Use this URL to cite or link to this record in EThOS: https://ethos.bl.uk/OrderDetails.do?uin=uk.bl.ethos.765111
Title: The kinematic factors associated with elite level pistol shooting performance
Author: Dadswell, Clare Elizabeth
ISNI:       0000 0004 7658 9771
Awarding Body: Manchester Metropolitan University
Current Institution: Manchester Metropolitan University
Date of Award: 2016
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Abstract:
This thesis considered the kinematic factors associated with elite pistol shooting performance. The first three studies examined performance in the newly introduced modern pentathlon combined event. Study 1 demonstrated that shooting performances differed significantly between the combined event and the original precision shooting format. Pistol shooters achieved significantly higher scores, and significantly smaller pistol and centre of pressure movements, than modern pentathletes in the precision event (p < .05). No significant differences were evident between the groups for combined event shooting (p > .05), highlighting that the most successful precision shooters were not guaranteed success in the combined event. Studies 2 and 3 examined how shooting performance changed within and between each shooting series. Aiming time did not change significantly within any series (p > .05), and so participants experienced a similar degree of pistol and centre of pressure movement for each shot, and achieved similar scores. No significant differences were evident in shooting performances between each shooting series (p > .05), despite the additional 1 km run phases. Thus, each running phase appeared to have little impact on shooting performance. Individual analysis used in each study highlighted the extent of individual variation in shooting performances, and demonstrated that group analysis is not sufficient to reflect the performances of individual participants. The final two studies examined elite precision shooting performances. Study 4 provided a descriptive analysis of torso, shoulder, wrist and pistol movement during the final second before the shot. Participants produced variable movement patterns for the upper limb, reflecting the principle of abundancy, in order to control the motion of the pistol. The exact patterns varied between participants, further supporting the importance of using individual analysis to examine pistol shooting performance. Study 5 examined the effects of stance position on shooting performance. Changing stance position produced significant differences in the scores achieved by each participant (p < .05). The most effective mediolateral and anterior-posterior stance widths, and the mechanisms behind the changes in performance, varied between participants. Thus, it was recommended that pistol shooters should examine stance position in greater detail when attempting to enhance performance.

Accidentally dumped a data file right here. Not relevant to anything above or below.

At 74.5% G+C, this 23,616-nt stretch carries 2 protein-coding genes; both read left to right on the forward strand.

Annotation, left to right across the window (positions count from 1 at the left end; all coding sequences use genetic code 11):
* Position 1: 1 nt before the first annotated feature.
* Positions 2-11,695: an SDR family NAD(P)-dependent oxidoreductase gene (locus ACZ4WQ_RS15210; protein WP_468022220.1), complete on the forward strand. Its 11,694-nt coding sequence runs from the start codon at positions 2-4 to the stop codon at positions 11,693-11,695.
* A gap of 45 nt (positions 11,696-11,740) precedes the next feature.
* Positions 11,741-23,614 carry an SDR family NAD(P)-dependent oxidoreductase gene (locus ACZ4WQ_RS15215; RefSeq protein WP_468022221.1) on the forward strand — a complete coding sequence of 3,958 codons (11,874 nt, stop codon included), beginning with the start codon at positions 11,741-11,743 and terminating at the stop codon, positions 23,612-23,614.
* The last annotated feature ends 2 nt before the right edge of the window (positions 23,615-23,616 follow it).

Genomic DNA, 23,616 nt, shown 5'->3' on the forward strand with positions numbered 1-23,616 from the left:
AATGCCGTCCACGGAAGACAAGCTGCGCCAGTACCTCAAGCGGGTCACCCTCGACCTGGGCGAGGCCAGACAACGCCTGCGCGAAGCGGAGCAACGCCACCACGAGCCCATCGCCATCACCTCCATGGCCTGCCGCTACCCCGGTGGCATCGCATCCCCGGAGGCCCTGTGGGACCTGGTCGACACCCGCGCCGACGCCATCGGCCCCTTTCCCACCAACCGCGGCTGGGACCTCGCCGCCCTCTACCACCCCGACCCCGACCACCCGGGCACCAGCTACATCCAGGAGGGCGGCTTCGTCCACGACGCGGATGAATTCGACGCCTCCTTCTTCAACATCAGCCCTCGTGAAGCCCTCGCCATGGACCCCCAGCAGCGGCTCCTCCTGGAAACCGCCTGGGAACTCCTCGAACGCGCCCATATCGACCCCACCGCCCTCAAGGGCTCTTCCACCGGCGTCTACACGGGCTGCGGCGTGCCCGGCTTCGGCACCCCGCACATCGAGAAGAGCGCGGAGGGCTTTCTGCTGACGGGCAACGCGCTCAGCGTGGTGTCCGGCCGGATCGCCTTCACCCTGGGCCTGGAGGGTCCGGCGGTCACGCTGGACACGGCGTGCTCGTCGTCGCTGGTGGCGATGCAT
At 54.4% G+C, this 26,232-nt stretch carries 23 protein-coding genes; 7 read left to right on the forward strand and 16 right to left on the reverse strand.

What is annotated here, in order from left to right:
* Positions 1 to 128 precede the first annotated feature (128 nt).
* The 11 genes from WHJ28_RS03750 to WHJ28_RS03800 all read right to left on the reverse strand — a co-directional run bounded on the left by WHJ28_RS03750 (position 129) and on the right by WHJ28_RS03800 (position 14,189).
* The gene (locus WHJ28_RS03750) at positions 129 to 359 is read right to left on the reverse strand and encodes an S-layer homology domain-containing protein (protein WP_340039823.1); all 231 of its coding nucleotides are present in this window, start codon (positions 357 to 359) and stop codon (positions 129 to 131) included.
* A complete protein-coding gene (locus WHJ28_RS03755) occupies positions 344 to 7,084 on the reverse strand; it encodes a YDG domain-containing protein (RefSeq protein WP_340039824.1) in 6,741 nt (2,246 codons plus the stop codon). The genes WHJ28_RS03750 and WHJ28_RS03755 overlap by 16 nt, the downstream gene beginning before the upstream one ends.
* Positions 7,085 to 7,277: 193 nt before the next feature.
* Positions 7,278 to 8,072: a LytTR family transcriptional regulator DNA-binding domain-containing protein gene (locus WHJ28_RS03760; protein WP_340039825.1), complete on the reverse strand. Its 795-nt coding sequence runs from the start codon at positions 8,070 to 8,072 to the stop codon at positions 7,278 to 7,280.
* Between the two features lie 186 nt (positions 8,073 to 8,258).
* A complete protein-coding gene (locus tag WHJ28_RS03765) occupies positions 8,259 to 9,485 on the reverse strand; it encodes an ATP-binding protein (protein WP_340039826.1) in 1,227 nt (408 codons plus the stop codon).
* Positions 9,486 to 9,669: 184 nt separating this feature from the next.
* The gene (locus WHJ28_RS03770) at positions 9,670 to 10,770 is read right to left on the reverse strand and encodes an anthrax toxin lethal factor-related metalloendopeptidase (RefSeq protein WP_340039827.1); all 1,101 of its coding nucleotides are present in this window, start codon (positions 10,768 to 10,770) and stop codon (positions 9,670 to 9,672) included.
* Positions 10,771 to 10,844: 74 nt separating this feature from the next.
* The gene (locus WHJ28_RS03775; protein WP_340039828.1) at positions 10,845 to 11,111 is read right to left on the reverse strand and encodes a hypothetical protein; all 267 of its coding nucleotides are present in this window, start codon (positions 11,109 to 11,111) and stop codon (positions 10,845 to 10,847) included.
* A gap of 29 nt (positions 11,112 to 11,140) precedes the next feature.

Supervisor: Not available Sponsor: Not available
Qualification Name: Thesis (Ph.D.) Qualification Level: Doctoral
EThOS ID: uk.bl.ethos.765111  DOI: Not available
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